Root Canal Treatment
Also known as the Endodontic therapy, Root Canal Treatment is a procedure used by dentists to remove diseased or dead material from inside a tooth. The cause of the infection could be a break, trauma, or cavity formation. Many years ago teeth with diseased pulp were removed but today root canal treatment can save some affected teeth. Root canal treatment is performed as the last resort on infected teeth and in many cases the treatment is successful, however on average we estimate that the success rate of root canal treated teeth over a 5 years period is in the region of about 50%. If a root treated tooth become reinfected the tooth would need to be removed.
How root canal treatment is performed.
- The area around the diseased tooth is made numb by using a local anaesthetic injection.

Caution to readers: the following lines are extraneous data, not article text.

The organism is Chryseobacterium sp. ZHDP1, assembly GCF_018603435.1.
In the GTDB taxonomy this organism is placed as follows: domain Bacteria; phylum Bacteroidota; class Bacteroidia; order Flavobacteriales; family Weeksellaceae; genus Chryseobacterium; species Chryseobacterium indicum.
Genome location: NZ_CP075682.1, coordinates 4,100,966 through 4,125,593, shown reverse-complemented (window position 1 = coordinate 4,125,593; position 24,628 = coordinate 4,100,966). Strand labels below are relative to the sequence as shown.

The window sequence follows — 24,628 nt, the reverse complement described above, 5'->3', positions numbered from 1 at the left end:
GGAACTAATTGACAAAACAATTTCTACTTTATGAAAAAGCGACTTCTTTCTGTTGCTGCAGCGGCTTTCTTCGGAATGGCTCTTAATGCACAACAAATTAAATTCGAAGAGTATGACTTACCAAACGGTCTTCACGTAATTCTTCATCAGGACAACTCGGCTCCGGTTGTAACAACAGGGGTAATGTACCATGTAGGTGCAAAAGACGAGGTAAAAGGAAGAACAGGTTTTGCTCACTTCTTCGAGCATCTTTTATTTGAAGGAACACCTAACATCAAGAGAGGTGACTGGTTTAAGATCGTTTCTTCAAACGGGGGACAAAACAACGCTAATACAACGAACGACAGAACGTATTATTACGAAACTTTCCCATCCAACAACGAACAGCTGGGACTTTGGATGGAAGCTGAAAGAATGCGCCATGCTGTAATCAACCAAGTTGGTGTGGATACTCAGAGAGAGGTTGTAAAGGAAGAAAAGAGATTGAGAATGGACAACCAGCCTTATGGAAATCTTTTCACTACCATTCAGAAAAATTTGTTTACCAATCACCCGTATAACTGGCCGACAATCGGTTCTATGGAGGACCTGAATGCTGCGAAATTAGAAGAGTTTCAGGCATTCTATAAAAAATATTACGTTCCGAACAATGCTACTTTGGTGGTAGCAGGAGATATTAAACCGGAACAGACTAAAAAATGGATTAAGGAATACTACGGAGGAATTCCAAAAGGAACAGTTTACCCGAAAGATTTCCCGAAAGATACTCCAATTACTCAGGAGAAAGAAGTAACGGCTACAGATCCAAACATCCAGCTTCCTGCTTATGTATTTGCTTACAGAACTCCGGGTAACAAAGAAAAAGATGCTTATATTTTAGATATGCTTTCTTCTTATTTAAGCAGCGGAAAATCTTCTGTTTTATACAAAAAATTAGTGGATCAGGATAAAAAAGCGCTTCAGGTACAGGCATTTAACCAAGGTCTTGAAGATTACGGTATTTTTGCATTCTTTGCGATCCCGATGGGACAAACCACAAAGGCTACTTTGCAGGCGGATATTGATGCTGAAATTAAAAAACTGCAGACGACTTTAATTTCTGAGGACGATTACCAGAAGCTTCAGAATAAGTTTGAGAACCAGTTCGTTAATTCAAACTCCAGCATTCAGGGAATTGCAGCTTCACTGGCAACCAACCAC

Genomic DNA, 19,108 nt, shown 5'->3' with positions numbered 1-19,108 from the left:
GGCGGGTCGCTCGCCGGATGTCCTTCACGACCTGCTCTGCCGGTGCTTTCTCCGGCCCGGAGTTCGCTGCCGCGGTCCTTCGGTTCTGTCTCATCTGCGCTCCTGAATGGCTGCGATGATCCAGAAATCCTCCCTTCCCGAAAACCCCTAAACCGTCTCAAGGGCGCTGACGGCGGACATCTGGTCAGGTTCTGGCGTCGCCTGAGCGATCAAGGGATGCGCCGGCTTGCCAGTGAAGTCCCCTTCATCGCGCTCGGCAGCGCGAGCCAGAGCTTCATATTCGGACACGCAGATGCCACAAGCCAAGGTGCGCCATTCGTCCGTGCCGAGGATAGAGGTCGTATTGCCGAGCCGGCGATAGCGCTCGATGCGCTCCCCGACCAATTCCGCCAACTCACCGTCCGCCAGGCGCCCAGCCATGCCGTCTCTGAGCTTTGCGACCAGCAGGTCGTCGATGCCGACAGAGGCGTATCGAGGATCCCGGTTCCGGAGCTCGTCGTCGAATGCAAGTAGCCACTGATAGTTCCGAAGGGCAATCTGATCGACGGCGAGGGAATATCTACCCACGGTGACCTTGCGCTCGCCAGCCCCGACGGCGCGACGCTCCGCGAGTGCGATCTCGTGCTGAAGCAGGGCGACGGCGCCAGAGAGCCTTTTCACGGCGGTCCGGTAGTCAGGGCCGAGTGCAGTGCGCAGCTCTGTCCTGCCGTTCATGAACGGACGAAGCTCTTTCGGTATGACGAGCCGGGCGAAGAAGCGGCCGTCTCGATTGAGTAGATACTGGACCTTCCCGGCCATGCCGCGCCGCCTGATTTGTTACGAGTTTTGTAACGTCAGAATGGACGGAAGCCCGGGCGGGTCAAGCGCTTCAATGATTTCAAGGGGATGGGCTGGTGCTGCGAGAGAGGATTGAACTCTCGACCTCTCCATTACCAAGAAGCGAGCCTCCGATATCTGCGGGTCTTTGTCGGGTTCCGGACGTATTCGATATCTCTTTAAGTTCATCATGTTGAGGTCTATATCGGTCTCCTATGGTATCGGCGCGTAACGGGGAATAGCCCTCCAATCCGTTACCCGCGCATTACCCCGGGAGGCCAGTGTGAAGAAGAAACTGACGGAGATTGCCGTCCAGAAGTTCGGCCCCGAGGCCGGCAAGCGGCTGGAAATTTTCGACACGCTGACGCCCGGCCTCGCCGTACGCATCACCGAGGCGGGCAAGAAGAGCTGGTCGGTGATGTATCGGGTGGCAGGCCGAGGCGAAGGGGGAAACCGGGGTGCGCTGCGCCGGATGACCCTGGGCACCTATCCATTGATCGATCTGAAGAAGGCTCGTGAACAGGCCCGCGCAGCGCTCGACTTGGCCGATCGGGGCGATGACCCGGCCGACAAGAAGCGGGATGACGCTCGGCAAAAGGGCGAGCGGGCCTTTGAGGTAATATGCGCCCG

- With the help of a small drill, the upper part of the tooth is removed to expose the pulp. The pulp is made up of blood vessels, nerves, and soft tissue. It is responsible for supplying blood to the tooth and conducts sensations through nerves.
- The infected pulp is taken out, the inner canal is cleaned and drugs are placed inside the canal to kill any bacteria left behind.
- The cleaned area is provided a temporary cover. Once it heals a permanent crown is placed.
- Pain killers and antibiotics may be prescribed for a few days.
- After a couple of weeks, an x-ray may be taken to check the healing process.
- Routine dental visits are necessary after every six months.
After root canal treatment, the patient can perform his routine daily work from the next day. Hard or very hot food material must be avoided for a few days.